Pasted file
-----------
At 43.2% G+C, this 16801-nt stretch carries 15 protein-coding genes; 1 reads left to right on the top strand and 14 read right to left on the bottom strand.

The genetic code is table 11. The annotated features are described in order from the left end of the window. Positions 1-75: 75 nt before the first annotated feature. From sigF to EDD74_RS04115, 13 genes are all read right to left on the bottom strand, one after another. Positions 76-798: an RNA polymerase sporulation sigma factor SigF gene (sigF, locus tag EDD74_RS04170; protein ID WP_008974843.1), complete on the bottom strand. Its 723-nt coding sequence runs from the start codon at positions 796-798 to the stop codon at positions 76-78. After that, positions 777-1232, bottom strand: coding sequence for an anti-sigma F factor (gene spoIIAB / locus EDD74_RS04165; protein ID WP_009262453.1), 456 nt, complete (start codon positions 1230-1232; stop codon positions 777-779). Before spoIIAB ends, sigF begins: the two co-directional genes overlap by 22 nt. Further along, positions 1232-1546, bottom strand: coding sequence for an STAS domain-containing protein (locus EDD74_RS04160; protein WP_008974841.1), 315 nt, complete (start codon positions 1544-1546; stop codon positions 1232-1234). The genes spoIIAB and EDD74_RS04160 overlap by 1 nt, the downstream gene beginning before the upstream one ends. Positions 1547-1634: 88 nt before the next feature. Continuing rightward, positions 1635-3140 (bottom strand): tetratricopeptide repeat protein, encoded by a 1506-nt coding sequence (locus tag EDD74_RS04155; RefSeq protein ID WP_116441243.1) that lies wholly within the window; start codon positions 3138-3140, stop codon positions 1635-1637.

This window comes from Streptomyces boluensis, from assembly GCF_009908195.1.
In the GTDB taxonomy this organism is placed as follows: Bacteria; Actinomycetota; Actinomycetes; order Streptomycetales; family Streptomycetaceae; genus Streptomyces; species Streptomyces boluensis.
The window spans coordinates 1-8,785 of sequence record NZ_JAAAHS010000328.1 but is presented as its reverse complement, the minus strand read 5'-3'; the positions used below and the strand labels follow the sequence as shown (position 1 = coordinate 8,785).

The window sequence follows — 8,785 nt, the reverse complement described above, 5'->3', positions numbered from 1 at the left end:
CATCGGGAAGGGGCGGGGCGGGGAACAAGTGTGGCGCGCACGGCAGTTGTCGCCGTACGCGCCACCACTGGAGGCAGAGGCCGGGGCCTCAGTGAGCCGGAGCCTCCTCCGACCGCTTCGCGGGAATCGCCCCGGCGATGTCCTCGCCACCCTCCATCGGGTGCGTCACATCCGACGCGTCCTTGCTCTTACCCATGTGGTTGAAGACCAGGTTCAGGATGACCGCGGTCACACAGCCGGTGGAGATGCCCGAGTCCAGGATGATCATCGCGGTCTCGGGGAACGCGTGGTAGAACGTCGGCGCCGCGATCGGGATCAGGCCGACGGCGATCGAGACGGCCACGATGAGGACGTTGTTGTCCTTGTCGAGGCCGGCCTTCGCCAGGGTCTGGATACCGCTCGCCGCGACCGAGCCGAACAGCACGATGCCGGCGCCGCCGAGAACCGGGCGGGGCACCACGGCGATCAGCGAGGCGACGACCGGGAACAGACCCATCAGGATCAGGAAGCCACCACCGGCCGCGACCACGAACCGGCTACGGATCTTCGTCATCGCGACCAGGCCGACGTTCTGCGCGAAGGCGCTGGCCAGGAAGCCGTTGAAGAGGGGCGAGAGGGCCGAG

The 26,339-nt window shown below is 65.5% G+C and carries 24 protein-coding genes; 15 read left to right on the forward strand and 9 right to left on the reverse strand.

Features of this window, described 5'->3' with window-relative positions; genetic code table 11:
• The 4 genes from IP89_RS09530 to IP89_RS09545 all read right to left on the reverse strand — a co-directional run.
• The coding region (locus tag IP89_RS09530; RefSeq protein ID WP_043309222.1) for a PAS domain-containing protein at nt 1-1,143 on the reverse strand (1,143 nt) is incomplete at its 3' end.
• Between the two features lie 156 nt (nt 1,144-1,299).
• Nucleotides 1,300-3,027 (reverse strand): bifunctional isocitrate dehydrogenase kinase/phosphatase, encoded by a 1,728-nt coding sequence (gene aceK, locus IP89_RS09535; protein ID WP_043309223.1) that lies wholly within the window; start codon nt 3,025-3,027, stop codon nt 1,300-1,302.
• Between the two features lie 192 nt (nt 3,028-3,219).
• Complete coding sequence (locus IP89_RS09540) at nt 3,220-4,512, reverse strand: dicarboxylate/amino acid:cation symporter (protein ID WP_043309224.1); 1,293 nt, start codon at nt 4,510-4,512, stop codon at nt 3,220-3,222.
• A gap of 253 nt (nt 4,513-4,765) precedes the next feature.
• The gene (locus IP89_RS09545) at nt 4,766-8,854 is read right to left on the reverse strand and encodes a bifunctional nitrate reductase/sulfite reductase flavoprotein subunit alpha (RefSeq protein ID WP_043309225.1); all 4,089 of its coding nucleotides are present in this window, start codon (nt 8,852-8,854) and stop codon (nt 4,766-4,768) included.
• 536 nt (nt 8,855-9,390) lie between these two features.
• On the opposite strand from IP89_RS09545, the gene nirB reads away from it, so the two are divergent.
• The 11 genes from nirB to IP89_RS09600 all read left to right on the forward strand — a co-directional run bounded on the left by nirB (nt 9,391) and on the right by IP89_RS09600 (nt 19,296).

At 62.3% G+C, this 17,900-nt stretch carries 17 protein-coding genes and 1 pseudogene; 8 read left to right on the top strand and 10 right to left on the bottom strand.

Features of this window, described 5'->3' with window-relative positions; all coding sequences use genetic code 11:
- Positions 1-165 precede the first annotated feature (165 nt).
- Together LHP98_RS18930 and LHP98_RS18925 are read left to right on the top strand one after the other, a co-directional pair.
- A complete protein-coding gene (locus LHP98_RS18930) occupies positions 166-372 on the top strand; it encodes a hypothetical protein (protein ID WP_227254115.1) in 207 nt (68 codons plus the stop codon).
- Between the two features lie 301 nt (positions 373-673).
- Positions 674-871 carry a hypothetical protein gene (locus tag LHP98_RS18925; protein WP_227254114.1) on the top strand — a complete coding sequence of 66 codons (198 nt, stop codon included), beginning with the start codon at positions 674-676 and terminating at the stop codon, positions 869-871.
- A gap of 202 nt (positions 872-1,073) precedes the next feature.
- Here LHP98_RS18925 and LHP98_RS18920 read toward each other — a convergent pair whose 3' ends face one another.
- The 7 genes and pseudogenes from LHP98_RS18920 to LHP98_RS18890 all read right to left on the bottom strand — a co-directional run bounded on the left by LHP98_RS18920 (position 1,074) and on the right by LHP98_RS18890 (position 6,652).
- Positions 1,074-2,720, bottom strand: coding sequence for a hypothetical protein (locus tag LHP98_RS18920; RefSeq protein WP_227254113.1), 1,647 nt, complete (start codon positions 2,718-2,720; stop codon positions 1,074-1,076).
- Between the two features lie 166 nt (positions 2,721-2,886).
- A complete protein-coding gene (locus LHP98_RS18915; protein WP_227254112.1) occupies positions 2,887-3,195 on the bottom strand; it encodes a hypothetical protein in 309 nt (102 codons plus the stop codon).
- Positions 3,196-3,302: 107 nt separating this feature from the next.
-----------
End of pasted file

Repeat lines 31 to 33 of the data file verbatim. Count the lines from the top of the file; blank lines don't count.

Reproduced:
- Positions 1,074-2,720, bottom strand: coding sequence for a hypothetical protein (locus tag LHP98_RS18920; RefSeq protein WP_227254113.1), 1,647 nt, complete (start codon positions 2,718-2,720; stop codon positions 1,074-1,076).
- Between the two features lie 166 nt (positions 2,721-2,886).
- A complete protein-coding gene (locus LHP98_RS18915; protein WP_227254112.1) occupies positions 2,887-3,195 on the bottom strand; it encodes a hypothetical protein in 309 nt (102 codons plus the stop codon).